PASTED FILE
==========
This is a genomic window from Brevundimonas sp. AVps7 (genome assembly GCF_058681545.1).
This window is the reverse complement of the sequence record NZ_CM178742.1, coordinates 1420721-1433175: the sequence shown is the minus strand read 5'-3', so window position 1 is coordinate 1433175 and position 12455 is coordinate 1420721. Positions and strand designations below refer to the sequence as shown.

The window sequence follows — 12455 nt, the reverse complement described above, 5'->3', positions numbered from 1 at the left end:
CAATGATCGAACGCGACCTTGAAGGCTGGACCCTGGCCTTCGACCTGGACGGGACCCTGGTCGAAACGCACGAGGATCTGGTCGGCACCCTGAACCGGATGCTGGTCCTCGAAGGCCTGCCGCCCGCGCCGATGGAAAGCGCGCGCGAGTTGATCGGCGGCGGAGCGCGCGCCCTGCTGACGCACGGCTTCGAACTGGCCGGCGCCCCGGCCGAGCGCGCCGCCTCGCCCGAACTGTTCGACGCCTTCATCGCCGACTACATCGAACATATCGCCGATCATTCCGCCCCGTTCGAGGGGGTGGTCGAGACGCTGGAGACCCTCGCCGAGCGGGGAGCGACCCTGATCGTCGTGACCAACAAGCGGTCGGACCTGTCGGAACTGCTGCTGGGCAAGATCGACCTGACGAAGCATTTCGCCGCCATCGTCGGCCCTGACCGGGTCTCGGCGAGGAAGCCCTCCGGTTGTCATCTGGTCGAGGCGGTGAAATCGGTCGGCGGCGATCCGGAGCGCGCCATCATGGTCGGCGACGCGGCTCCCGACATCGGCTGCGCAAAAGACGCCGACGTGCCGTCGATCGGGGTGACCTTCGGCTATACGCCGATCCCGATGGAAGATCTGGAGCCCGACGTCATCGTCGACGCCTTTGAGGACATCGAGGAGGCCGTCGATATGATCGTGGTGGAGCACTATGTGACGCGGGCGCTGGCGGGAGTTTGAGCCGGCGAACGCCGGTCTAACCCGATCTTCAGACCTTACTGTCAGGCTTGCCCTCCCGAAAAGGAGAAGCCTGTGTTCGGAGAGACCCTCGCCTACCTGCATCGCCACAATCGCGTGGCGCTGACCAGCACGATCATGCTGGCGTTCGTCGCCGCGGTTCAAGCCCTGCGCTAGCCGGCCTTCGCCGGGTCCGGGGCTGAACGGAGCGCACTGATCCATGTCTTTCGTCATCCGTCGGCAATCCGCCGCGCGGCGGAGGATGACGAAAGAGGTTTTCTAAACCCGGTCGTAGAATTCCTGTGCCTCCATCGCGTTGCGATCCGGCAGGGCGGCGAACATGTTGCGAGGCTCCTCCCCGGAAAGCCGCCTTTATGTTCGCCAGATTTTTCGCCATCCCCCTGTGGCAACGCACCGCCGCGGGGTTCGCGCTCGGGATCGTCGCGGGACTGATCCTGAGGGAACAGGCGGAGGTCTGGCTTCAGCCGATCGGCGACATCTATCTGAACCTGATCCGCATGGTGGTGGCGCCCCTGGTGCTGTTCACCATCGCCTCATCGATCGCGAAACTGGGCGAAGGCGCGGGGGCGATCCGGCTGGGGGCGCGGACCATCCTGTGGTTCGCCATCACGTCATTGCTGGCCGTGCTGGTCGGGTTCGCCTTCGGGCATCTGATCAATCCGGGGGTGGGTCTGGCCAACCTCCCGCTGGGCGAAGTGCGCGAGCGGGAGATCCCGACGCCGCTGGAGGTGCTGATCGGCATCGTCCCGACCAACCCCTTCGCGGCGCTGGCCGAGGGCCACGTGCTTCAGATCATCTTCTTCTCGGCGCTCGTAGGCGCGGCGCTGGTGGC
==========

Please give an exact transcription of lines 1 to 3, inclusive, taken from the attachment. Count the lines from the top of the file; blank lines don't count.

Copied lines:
This is a genomic window from Brevundimonas sp. AVps7 (genome assembly GCF_058681545.1).
This window is the reverse complement of the sequence record NZ_CM178742.1, coordinates 1420721-1433175: the sequence shown is the minus strand read 5'-3', so window position 1 is coordinate 1433175 and position 12455 is coordinate 1420721. Positions and strand designations below refer to the sequence as shown.

The window sequence follows — 12455 nt, the reverse complement described above, 5'->3', positions numbered from 1 at the left end: